INF537: Hey, that model perfectly describes my problems!

Dave Comier’s blog on teaching with the internet has managed to shine a light on the way I have been trying to prepare my students to embrace the internet and digital literacy.

Dave’s has created a model to explain his process:

Model for preparing an education system for the internet

He uses the 20/60/20 model to address an issue I will face in teaching digital literacy, that students do not all enter class with the same mind frame.

  • The top 20% are the early adopters who are keen to try anything
  • The bottom 20% will struggle due to a variety of reasons and may spend their time either subtly slowly things down or in open rebellion.
  • The middle 60% are the people who have the potential to be won or lost depending on how good your plan is.

I have been running digital literacy courses and hoping that I would produce a number of students that would embrace teaching the course. However, according to Dave’s model, as I have only been running an introductory level course, I have only reached “Level 1” with my students.

Level 1 – Awareness

Keeping learners safe is as much about explaining the simple dangers as anything else.

I have been developing an intermediate level course in recent months and it is specifically to address the gap that Dave identifies as “Level 2”

Level 2 – Learning

This is less about a few tricks that can make your life easier, and more about a shift to understanding how knowledge actually works now.

Interestingly, “Level 3” is the subject of my research project for this course, how we can help students to connect with communities and develop their skills and knowledge mutually. I am keen to learn more about whether this can be facilitated through teaching/support or if it is something that has to come from a student’s internal motivation.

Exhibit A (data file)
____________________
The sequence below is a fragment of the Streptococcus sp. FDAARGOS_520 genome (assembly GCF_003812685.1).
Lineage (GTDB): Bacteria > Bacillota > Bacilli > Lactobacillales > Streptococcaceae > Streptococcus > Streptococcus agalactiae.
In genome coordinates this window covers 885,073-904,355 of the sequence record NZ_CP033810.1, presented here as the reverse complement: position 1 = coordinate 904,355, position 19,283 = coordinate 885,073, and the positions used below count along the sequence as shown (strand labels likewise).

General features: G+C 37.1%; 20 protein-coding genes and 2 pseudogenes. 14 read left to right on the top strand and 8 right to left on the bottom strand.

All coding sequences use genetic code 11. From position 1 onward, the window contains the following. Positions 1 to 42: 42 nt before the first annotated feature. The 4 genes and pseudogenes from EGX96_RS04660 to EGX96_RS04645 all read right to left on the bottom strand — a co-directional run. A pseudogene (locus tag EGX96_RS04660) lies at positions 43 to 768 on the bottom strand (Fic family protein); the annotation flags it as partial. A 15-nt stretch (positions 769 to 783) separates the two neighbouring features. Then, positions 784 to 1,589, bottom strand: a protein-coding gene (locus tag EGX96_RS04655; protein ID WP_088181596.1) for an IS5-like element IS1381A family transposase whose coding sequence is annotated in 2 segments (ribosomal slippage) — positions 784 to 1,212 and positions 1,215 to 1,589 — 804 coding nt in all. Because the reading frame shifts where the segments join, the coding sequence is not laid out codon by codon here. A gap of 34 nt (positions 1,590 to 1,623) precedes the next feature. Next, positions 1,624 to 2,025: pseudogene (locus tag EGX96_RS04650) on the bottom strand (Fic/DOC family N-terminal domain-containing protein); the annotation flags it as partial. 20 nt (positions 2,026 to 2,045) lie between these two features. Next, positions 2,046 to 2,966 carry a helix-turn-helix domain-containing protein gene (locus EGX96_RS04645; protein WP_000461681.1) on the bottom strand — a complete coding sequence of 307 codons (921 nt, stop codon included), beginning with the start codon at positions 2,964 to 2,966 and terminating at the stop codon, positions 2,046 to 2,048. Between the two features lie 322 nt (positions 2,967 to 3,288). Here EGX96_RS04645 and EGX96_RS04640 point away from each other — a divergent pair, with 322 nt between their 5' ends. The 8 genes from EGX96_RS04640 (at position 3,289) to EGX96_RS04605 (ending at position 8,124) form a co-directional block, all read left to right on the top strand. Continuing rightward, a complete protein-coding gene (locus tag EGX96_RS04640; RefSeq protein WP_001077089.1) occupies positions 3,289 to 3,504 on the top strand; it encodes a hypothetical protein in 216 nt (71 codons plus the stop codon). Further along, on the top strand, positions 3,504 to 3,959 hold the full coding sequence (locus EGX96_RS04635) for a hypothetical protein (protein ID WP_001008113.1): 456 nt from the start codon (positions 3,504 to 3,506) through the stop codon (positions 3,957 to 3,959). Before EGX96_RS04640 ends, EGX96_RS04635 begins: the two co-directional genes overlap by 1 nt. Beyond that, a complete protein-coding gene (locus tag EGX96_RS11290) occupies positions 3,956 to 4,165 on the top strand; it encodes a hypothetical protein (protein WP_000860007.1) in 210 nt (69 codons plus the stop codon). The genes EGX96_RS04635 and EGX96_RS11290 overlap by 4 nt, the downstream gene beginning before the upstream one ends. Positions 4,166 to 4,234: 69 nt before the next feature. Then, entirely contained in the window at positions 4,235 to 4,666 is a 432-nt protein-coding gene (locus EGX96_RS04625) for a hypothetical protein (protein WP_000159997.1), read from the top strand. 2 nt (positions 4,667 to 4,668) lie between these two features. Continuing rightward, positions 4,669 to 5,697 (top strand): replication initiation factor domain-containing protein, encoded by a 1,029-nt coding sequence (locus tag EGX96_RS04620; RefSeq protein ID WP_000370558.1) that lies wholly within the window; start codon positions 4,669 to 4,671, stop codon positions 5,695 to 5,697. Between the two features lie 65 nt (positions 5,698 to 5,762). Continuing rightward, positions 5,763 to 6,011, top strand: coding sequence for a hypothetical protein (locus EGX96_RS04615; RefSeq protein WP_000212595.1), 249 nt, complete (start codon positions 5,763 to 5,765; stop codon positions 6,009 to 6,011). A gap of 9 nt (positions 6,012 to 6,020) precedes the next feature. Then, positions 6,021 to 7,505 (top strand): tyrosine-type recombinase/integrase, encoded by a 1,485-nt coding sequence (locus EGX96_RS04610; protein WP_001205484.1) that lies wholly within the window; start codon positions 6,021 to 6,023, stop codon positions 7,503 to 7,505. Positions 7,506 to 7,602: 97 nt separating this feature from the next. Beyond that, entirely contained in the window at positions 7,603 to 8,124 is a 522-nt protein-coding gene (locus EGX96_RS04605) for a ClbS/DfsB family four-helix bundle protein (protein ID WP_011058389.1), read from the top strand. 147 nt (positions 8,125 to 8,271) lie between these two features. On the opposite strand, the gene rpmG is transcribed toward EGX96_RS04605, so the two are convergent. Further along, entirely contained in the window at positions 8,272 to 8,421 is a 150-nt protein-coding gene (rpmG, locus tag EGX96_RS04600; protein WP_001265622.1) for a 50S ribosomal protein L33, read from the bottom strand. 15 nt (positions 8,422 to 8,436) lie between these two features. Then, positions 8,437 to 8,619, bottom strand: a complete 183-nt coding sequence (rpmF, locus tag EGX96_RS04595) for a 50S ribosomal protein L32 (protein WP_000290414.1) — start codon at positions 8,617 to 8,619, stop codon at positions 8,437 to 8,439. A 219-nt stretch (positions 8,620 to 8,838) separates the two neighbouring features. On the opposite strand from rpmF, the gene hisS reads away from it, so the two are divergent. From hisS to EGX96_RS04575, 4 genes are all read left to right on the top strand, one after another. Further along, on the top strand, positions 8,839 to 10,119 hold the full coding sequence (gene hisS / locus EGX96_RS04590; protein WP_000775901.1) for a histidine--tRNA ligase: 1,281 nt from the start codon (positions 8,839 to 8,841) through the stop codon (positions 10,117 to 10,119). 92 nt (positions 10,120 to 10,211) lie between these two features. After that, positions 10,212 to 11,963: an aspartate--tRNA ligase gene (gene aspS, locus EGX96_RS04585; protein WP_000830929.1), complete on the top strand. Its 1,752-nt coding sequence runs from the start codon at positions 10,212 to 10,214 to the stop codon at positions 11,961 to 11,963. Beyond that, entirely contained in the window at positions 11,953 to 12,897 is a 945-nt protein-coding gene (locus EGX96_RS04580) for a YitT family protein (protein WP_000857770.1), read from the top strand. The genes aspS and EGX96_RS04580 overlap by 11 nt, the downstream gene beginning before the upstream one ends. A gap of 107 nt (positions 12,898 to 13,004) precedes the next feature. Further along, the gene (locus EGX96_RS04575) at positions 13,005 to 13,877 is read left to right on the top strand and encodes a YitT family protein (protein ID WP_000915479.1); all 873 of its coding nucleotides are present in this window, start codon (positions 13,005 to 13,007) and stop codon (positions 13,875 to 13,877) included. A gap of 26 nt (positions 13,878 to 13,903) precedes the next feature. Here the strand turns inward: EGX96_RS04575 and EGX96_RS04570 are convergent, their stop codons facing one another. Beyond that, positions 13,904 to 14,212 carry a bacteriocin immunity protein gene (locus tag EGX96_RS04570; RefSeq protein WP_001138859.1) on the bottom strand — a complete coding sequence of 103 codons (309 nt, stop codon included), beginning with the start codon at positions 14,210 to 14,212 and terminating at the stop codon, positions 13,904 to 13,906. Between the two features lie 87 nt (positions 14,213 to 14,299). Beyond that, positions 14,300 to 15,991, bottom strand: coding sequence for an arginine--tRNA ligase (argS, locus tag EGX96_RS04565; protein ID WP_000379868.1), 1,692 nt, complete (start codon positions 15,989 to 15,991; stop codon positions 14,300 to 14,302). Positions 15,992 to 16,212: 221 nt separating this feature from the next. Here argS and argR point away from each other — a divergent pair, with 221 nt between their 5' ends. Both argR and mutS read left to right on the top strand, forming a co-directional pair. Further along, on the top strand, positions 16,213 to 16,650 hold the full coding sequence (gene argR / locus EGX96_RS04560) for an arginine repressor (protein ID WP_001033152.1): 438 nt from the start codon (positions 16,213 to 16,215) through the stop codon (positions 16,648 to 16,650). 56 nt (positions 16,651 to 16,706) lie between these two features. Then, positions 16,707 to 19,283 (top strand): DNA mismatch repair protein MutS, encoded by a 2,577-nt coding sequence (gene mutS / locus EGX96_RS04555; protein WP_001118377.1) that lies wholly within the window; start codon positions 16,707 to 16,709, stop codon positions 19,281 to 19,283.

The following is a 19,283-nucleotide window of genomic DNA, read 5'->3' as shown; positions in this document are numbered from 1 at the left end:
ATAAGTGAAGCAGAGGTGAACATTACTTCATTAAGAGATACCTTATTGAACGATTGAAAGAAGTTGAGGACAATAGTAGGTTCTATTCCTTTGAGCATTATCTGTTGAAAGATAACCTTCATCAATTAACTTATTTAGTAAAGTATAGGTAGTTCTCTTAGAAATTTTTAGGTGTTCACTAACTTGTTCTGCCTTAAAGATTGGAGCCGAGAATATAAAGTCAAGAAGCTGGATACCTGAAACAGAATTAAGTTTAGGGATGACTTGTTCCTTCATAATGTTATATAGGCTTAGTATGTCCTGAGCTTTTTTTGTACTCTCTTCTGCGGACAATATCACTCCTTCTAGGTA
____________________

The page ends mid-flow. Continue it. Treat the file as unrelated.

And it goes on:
Level 3 Interacting and making

At this point we’re also hoping that people are able to connect with social groups and being able to discern whether or not the space they are looking to work is a healthy one or not.

Now the hardest part of the model, transitioning people to be interested enough to teach digital literacy. One of the hardest parts is finding people to teach students who may not be keen to learn.

Level 4 – Teaching

people are not going to be working with self-selecting folks in your fun community looking to learn together… While it would be awesome if we were all able to teach in environments where our learners were ecstatic to learn what we have to teach them, the truth of the matter is a different thing entirely.

As Dave explains, the number of students who will make it to level 4 is very small but now I have an explicit model to help support my experiences, I think I will be better prepared to help more students progress along the path to their own digital literacy and hopefully motivate them to teach others about digital literacy.


  1. This is a great model for thinking about where students and educators are on the continuum of digital literacy learning. Thanks so much for sharing this.
    I like the concept that there is a continuum and we can always learn more.

  2. Sam,
    I love how this model presents digital literacy skills as being on a continuum. It is really clear for educators and students to see how they can move forward. I think it demonstrates the depth of learning in digital literacy skills. I also like how the skills of digital, media and information literacy are included as well as the concepts of collaboration, creation and communication are clearly threaded through the continuum. Thanks for sharing this.

  3. Sam, great find! Dave Cormier is a key thought leader for online learning. I appreciate how you have critically examined his work and applied to your own experience. This is VERY opportune for me to engage with as well as I develop a subject for CSU called Digital Literacy for the Diploma of general Studies!


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